Here’s a snapshot of Scott’s Strain (blue) and Recovery (green/yellow) heading into last month’s Wyndham Championship, which began on August 17:

 

“Well you’re not going to die, but you’ve got some problems that need to be fixed.”

There was a time not that long ago when Stallings thought his career might be over. “I had some pretty significant health stuff a few years back,” he said. “Major adrenal failure, I was a mess. I felt like I was doing all the right things, but I couldn’t figure out what was going on. I was gaining weight, sleeping all the time–I would wake up and literally not remember a single thing I did the day before. It sucked.”

After numerous doctors and a constant struggle searching for answers, Stallings finally caught a break:

“I found this doctor at UCLA and spent eight straight hours with him, he told me we were going to figure it out by the end of the day. Afterwards he said ‘Well you’re not going to die, but you’ve got some problems that need to be fixed.’ He called it a bunch of compounding negatives, something significant in my diet for the last 18-24 months. We found out that I was allergic to milk, sweet potatoes and barley. Amazingly, a protein shake I was drinking had all three. It was basically killing me and I drank it every day for two years. When my body was totally depleted from working out, what I was putting in it afterwards turned out to be the worst possible thing. It was crushing me.”

Stallings says he and his wife laugh about it now, but at the time he was so wiped out that he regularly spent as much time in bed as their young son. “I’d sleep all night, wake up, take a nap, take another nap, have dinner and go to bed. It was awful, I wouldn’t wish that on anybody. I also found out that I had an obstructive sleep apnea from breaking my nose as a kid. I had surgery that basically rotorootered my sinuses. Before the surgery, I’d had two sleep studies done and had less than 15 minutes of total REM sleep over two nights. I never even got to deep sleep.”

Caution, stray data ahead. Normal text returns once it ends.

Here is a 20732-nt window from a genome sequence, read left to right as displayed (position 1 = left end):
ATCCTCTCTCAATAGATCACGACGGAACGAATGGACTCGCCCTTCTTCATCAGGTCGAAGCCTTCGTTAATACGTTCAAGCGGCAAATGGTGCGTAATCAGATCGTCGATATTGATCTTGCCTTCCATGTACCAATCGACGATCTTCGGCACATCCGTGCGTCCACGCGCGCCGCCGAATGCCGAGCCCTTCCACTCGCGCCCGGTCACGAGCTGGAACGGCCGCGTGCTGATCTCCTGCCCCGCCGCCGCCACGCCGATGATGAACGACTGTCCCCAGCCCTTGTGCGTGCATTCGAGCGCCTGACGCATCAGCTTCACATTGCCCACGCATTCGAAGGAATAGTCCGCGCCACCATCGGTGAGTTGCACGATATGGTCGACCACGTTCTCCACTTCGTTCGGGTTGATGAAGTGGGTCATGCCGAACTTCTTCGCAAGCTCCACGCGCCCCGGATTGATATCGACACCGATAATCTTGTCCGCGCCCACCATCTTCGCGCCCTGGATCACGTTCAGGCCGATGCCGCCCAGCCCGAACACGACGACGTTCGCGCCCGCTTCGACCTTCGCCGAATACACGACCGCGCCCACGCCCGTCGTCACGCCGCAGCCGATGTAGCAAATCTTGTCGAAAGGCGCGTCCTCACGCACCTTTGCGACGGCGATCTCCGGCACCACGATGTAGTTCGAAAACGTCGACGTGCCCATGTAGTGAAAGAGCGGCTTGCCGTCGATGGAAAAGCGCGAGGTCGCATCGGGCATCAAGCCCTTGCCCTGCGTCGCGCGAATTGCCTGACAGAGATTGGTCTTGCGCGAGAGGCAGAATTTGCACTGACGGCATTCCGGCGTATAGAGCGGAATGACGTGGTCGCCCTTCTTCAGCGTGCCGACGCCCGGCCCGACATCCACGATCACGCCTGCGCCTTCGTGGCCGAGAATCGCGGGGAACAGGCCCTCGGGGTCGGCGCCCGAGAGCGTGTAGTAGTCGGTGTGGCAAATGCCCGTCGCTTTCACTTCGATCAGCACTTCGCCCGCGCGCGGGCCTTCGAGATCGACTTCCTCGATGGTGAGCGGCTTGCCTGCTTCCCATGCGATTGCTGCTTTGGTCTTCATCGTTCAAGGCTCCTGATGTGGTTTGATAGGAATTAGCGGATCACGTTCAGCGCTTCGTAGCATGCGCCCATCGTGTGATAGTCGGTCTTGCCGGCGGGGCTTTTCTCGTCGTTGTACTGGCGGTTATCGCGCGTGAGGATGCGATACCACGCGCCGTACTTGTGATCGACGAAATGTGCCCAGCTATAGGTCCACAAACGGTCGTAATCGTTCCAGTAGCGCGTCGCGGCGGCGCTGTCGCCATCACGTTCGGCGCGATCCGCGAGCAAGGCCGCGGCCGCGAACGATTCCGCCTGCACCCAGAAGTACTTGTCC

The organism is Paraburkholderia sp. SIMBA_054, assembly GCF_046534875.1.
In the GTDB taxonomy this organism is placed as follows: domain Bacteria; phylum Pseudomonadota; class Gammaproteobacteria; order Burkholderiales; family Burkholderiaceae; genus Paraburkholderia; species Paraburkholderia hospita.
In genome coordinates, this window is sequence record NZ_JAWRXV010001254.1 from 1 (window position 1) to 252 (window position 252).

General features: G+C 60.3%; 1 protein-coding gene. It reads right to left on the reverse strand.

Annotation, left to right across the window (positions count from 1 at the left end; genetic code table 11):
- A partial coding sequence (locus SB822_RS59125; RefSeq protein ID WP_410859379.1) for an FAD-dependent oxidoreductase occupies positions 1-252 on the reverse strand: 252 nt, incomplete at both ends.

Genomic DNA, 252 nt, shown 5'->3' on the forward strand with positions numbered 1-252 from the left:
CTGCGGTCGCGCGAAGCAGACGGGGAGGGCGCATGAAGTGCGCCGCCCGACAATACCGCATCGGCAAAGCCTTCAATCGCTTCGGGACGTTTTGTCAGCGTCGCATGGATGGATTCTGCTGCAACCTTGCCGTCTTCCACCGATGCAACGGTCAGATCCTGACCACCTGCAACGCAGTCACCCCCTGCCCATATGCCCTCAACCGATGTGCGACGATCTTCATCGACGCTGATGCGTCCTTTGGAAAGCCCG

On the day we spoke to him, Stallings noted that WHOOP showed he’d gotten two hours and twelve minutes of deep sleep the night before. “I love seeing that,” he said.

 

Sleep and Recovery Tip

At WHOOP, we’re always looking for ways to help our athletes maximize their Recoveries. “I like to take really cold showers before I go to bed,” Scott told us. “I’m a bigger guy, and I can’t stand to be hot when I go to sleep. I’ll get in the shower and stand under the freezing cold water for two minutes, dry off, throw some clothes on and jump right into bed. That definitely helps my Sleep and Recovery. Along those lines, I’m a big fan of cryotherapy as well.”

 

Suspension from the Tour in 2015

In February of 2015, Stallings was suspended from the PGA Tour for three months for using a banned substance. He’d been taking small doses of an over-the-counter hormone recommended by a doctor to combat his extreme fatigue. The Tour only found out because Scott brought it to their attention:

“Anyone that knows me, especially in that instance, knows that there was never any ill-intent. I never failed any tests or anything, I actually went to the tour myself because I was trying to understand. I told them ‘I see this is on the banned list, but it’s what my doctor told me to take and I bought it at a grocery store. I’ve passed tests twice while taking it, what’s the deal?’ Then I found out that in order to actually fail with what I’d taken I needed to ingest 2,500 mg a day for three months. I only took 25 mg for 30 days. It never would’ve shown up anywhere.”

Does Stallings regret coming forward in the first place?

“Obviously I wish I hadn’t gone through all that publicly,” he said. “As a professional athlete, you kind of circumvent your right to being a normal human being. No one wants their health stuff out there, but it brought to light that the policy has holes that need to be fixed. If the same thing never happens to anyone else because of this, than that’s great. And at the end of the day, three months off was probably a good thing for me. So many guys have also reached out to me to say “What should I do? Help me not have what happened to you happen to me.” I’ve built lots of relationships from it and hopefully it will pave the way to get more people educated.”

 

2018 and Beyond

With his 2017 tournament schedule now in the books, Stallings is looking ahead to next year. The first event of the PGA Tour’s 2018 season kicks off October 5 in Napa, California. During his brief “offseason,” Scott is doing an outstanding job maintaining consistent levels of Strain and Recovery:

“It’s all a huge part of my fitness journey,” he elaborated. “By no means do I feel I have it all figured out, but I’m a hell of a lot closer now than I was. So many people take their health for granted. You only get one body, you can’t trade it in. The better we steward it and take care of it and educate ourselves on how to improve, the better we’ll be at everything we do.”

For Scott, WHOOP has become a key piece of the puzzle.